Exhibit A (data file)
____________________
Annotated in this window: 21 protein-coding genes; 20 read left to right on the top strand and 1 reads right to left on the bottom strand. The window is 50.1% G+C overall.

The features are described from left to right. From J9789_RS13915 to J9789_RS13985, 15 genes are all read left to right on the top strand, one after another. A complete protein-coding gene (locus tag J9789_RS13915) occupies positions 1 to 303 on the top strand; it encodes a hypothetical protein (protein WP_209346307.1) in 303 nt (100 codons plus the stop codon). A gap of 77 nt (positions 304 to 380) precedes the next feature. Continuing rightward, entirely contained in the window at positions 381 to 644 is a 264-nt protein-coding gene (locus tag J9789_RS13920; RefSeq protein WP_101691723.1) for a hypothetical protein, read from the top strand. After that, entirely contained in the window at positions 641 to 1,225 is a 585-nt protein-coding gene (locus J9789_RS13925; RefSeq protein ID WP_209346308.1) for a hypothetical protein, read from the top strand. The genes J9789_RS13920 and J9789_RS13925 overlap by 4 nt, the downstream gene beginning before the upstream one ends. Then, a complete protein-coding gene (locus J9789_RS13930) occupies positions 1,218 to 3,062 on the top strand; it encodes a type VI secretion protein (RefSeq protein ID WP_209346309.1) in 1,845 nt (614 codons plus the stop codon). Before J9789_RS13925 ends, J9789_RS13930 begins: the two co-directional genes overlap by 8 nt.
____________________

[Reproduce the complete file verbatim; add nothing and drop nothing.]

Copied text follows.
Annotated in this window: 21 protein-coding genes; 20 read left to right on the top strand and 1 reads right to left on the bottom strand. The window is 50.1% G+C overall.

The features are described from left to right. From J9789_RS13915 to J9789_RS13985, 15 genes are all read left to right on the top strand, one after another. A complete protein-coding gene (locus tag J9789_RS13915) occupies positions 1 to 303 on the top strand; it encodes a hypothetical protein (protein WP_209346307.1) in 303 nt (100 codons plus the stop codon). A gap of 77 nt (positions 304 to 380) precedes the next feature. Continuing rightward, entirely contained in the window at positions 381 to 644 is a 264-nt protein-coding gene (locus tag J9789_RS13920; RefSeq protein WP_101691723.1) for a hypothetical protein, read from the top strand. After that, entirely contained in the window at positions 641 to 1,225 is a 585-nt protein-coding gene (locus J9789_RS13925; RefSeq protein ID WP_209346308.1) for a hypothetical protein, read from the top strand. The genes J9789_RS13920 and J9789_RS13925 overlap by 4 nt, the downstream gene beginning before the upstream one ends. Then, a complete protein-coding gene (locus J9789_RS13930) occupies positions 1,218 to 3,062 on the top strand; it encodes a type VI secretion protein (RefSeq protein ID WP_209346309.1) in 1,845 nt (614 codons plus the stop codon). Before J9789_RS13925 ends, J9789_RS13930 begins: the two co-directional genes overlap by 8 nt.